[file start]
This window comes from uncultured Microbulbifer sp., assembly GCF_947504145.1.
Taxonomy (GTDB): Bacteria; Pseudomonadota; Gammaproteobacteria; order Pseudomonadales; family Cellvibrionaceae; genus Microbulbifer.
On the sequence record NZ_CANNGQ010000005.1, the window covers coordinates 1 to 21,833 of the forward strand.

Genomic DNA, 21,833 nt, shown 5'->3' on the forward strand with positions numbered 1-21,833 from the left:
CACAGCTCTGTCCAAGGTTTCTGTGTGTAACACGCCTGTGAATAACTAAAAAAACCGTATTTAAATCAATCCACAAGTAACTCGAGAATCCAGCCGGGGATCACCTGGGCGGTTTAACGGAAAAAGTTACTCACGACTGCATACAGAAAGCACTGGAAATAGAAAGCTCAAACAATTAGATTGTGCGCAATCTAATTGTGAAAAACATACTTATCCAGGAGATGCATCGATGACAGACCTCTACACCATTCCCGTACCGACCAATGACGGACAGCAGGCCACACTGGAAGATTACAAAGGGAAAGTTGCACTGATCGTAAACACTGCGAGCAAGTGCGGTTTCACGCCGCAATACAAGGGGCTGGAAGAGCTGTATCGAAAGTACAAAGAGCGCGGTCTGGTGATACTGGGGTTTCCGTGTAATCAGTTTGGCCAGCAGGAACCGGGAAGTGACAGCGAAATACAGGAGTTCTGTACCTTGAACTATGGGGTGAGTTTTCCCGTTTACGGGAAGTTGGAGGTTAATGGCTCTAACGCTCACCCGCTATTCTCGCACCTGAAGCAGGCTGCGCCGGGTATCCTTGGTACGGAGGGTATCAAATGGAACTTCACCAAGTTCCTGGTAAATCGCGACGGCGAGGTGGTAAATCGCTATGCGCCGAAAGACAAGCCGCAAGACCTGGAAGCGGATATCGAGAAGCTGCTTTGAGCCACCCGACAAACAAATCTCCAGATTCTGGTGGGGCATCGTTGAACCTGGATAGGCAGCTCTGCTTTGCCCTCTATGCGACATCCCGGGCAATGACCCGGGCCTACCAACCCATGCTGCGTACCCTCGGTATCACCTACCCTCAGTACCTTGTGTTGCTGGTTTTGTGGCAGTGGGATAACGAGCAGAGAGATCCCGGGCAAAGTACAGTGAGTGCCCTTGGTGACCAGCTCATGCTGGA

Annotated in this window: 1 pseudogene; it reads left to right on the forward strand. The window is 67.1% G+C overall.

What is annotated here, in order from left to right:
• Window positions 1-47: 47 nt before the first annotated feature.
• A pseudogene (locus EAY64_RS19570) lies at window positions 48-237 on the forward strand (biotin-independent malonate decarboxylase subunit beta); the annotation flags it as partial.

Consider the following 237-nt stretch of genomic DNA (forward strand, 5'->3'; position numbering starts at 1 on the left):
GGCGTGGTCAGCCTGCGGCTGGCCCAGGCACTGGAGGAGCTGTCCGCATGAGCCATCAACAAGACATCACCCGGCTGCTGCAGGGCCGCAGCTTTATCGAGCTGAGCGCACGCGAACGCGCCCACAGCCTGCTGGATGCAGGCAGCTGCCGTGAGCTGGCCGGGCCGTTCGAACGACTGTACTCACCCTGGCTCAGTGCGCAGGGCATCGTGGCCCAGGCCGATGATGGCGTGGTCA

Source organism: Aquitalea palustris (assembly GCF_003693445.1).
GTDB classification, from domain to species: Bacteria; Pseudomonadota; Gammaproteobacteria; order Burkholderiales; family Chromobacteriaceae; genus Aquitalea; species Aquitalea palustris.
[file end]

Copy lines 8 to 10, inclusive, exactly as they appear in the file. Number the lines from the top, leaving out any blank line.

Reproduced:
• Window positions 1-47: 47 nt before the first annotated feature.
• A pseudogene (locus EAY64_RS19570) lies at window positions 48-237 on the forward strand (biotin-independent malonate decarboxylase subunit beta); the annotation flags it as partial.

Consider the following 237-nt stretch of genomic DNA (forward strand, 5'->3'; position numbering starts at 1 on the left):